IBM is also using Watson to answer an important question for the sport: "what makes a great tennis player?" To answer this question, Watson is studying historical, unstructured sports coverage data that dates back 44 years and includes millions of tennis data points, millions of words of commentary and interviews, Wimbledon archives and newspaper articles. This data has informed one of Watson's conclusion that great tennis players require "the ability to assess opponents' strengths, and to focus and drive to improve themselves, even when they're right at the top". Watson is also being applied to perform social sentiment analysis (using Watson Personality Insights) on social networks such as Twitter and other digital communication platforms to sense the mood of the people in these forums, the emerging trends and agreements/disagreements.

IBM's 'Cognitive Highlights' video analytics solution can automatically produce a highlights package

This is all fascinating, but the highlight of my visit to the Wimbledon Broadcast Centre was witnessing IBM's Watson-powered video analytics technology. The company's 'Cognitive Highlights' solution can ingest hours of match footage and produce a 2-minute highlights package for instant dissemination across digital platforms. The raw video footage is enriched with additional data points such as match statistics and serve speed data, as well as audio indicators that include courtside noise levels (for instance, cheering) and video indicators such as player behaviour (such as fist pumps) are applied to extract slices of the footage that show the key moments in the match (see Figure 1).

Figure 1: Flowchart detailing the automatic production of IBM's match highlights package

Figure 1: Flowchart detailing the automatic production of IBM's match highlights package

Source: IBM


Implications for CSPs: video analytics solutions can help CSPs with monetisation activities, including advertising

CSPs are embracing cloud solutions, analytics and AI technologies across their businesses and have achieved varying levels of operational maturity. For instance, the adoption of cloud and virtualisation technologies are at a more-advanced stage in the IT side of these businesses, compared with networks, where technologies such as network function virtualisation (NFV) and software-defined networking (SDN) are making only slow progress. However, analytics is being widely adopted by CSPs for a diverse set of operational use cases, though it is still nascent when applied to monetisation use cases. CSPs should consider applying advanced video analytics solutions – such as the technology used in IBM's 'Cognitive Highlights' solution – for monetisation, such as advertising. Machine learning and AI are still at an early stage of adoption, but the industry is excitedly discussing these topics and trialling early proofs of concept.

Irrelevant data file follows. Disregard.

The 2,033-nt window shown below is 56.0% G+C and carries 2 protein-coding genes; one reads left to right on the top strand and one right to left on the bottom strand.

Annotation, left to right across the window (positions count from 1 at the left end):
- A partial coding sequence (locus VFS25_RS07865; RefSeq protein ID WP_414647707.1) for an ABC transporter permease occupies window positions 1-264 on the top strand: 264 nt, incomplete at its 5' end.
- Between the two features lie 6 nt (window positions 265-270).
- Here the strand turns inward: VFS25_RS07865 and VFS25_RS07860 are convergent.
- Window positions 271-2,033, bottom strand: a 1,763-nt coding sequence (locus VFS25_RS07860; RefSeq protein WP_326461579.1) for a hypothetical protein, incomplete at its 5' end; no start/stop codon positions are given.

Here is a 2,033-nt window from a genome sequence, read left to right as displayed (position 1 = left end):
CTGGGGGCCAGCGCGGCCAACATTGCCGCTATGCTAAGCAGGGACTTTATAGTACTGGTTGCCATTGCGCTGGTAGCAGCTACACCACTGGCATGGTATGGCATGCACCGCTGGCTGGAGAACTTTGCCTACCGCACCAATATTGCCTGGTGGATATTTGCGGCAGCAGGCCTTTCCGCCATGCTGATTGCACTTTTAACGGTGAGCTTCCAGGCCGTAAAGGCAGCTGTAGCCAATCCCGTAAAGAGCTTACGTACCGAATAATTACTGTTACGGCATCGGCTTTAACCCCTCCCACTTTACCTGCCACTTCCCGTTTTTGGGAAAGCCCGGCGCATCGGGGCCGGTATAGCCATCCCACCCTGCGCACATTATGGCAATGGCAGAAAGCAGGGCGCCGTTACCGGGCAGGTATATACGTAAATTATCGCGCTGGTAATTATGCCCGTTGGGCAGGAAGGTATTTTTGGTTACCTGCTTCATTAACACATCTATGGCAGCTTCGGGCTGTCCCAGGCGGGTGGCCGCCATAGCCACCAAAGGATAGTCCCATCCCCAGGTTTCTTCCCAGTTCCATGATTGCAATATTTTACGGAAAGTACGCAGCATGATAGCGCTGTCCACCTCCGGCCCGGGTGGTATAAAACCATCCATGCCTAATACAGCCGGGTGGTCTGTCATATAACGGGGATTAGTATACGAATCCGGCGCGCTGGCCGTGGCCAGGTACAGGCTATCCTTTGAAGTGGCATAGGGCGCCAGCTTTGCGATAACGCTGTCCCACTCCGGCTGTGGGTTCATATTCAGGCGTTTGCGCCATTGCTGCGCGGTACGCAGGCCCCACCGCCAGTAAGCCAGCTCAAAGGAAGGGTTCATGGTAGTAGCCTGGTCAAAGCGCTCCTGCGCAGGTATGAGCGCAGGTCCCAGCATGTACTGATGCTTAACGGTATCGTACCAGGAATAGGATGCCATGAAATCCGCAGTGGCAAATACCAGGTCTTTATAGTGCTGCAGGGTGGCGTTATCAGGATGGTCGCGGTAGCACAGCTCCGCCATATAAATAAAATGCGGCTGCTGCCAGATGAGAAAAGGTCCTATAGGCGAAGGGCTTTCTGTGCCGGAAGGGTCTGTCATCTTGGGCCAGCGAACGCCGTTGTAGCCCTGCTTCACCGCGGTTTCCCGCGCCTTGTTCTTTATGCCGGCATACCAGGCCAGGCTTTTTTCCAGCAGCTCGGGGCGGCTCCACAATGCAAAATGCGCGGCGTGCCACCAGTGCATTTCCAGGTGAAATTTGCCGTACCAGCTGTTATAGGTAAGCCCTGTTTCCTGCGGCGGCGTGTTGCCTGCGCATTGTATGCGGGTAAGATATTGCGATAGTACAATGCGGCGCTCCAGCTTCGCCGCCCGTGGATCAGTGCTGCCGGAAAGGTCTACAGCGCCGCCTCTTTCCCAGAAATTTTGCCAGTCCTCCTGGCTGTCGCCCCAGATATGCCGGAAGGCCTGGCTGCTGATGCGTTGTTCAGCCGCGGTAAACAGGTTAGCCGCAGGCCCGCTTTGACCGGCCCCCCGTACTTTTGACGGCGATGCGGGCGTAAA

Analysys Mason has published extensive research on cloud/NFV/SDN1 and analytics.2 In addition, Analysys Mason is assessing the impact and suitability of AI3 to the telecommunications industry and will continue to conduct research and closely track market developments.


1 For more information, please see Analysys Mason’s Software-Controlled Networking programme page

2 For more information, please see Analysys Mason’s Analytics programme page

3 For more information, see Analysys Mason’s TM Forum Live 2017: artificial intelligence adds to the network analytics buzz for service fulfilment. In addition, see Analysys Mason’s Artificial intelligence in analytics: the next development in network optimisation